we all have our spiritual feelings inside, so I won't go there , but to me this album shows how George connects spiritualism with love.   there is nothing far greater than inner peace, nothing in this world will ever satisfy you as the feeling of peace inside, in other words"The Inner light".
 ;)

Living in the Material World is an album by George Harrison and was released in 1973. As a follow-up to 1970's greatly-received All Things Must Pass and his mammoth charity project, The Concert for Bangladesh, Living in the Material World was among the most highly anticipated releases of 1973.
Due to the enormity of the Bangla Desh experience (one that left Harrison exhausted and frustrated), he was not able to record a new album until the latter part of 1972, which he undertook alone
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harihead

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Re: Living In The Material World
« Reply #11 on: April 22, 2008, 01:10:26 PM »

So awc1967, what are your thoughts on this album? Would you care to share your favorite songs, and why you like them? Where would you put this album in the Harrison library: first tier, middle, lower third?

For myself, I adore the fantastic heights reached musically and spiritually (there's really no other word for it) by "Who Can See It" and "That Is All". My next favorite is "Try Some Buy Some" -- really interesting arrangement, quirky, perky, and though provoking.

The album is a good mix of upbeat tunes with absolutely beautiful yearning tunes, but it is overall more somber in subject and tone than most of George's other albums, so I tend only to play it when I'm in that mood. But nobody does rapture like George. His songs can elevate my mind and spirit. The reissue is a lovely piece of work in both packaging and content. It's in my personal top tier of favorites.
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Geoff

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Re: Living In The Material World
« Reply #12 on: April 22, 2008, 03:52:51 PM »

Quote from: 551
The reissue is a lovely piece of work in both packaging and content. It's in my personal top tier of favorites.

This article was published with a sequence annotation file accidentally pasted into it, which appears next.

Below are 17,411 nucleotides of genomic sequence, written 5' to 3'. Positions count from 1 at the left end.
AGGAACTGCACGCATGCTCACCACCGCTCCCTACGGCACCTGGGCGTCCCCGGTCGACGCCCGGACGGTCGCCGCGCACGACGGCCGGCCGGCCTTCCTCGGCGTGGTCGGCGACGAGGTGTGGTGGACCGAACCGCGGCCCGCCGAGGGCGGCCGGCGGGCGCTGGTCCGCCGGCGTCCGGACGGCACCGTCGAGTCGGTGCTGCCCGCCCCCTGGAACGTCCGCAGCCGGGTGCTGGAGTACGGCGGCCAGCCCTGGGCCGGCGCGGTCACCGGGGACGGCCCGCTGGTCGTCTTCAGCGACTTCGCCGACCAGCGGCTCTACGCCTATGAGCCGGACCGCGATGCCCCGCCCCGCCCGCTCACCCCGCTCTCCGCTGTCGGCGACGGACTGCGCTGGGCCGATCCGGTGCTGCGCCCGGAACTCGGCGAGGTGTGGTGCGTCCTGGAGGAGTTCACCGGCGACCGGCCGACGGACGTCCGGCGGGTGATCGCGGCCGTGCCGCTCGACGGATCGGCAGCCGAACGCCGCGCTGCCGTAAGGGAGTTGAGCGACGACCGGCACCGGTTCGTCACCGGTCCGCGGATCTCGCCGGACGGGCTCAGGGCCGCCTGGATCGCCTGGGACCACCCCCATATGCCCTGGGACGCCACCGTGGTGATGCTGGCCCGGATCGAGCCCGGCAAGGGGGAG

I like the remastering job; the old CD had a muffled sound that made it like it had been recorded by some guy with a mike under a bed. Overuse of a noise reduction program on a second generation or worse master tape, I suspect. But the new CD is wonderful and has become my third favorite George album, after ATMP and 33 & 1/3. :)

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BlueMeanie

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Re: Living In The Material World
« Reply #13 on: April 23, 2008, 11:55:01 PM »

It's my favourite George album. Lovely piece of work.
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Sgt. Pepper 45822

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Re: Living In The Material World
« Reply #14 on: April 24, 2008, 02:33:42 AM »

Is his music mostly influenced by Indian music? or is some of it good old rock n roll?? I was never as into the Indian music as he seemed to be, so I always avoided his solo stuff, I liked his songs with the beatles.
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harihead

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Re: Living In The Material World
« Reply #15 on: April 25, 2008, 03:36:06 AM »

He doesn't typically play Indian instruments in his solo songs, if that's what you're asking, Sgt. Pepper 45822. His Indian experimental music was mostly in the Beatles timeframe. He plays Western instruments in regular style, but he was certainly influenced by Indian music, and that might come out in some of his time signatures or microtones in his slide-guitar playing (say those who know).

Mostly he just writes songs and sings, same as anybody. :)

Wait-wait-- I'm sure there must be some Indian stuff on Dark Horse or Extra Texture. Well, you'll be able to spot it. If the title is "Jai Sri Krishna" it's probably got some Indian sounds on it. But I think George probably writes as much Indian stuff as Paul does Broadway tunes-- he'll dabble, but it isn't his main focus.
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All you've got to do is choose love.  That's how I live it now.  I learned a long time ago, I can feed the birds in my garden.  I can't feed them all. -- Ringo Starr, Rolling Stone magazine, May 2007<br />

Sgt. Pepper 45822

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Re: Living In The Material World
« Reply #16 on: April 25, 2008, 04:39:44 AM »

ha ha good to know. Thanks!
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Sondra

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Re: Living In The Material World
« Reply #17 on: April 25, 2008, 05:24:56 AM »

I think George's interest in Indian music and culture helped take the Beatles to the next level. Although I believe it all but destroyed his ability to put together a decent outfit.  ;D


Anyway, I don't think it should be a deterrent from getting into his solo music. It was a small part of his repertoire really. Even with the Beatles.
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wingsman

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Re: Living In The Material World
« Reply #18 on: June 05, 2008, 02:18:23 AM »

I still have to buy this one. Someday I will. I want the CD+DVD edition...
ATMP is amazing. I guess Living in the Material World was a great follow-up project.
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pc31

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Re: Living In The Material World
« Reply #19 on: June 05, 2008, 04:03:38 AM »

Quote from: 713
I still have to buy this one. Someday I will. I want the CD+DVD edition...
ATMP is amazing. I guess Living in the Material World was a great follow-up project.
he met john and paul in the material world but where did he meet ringo?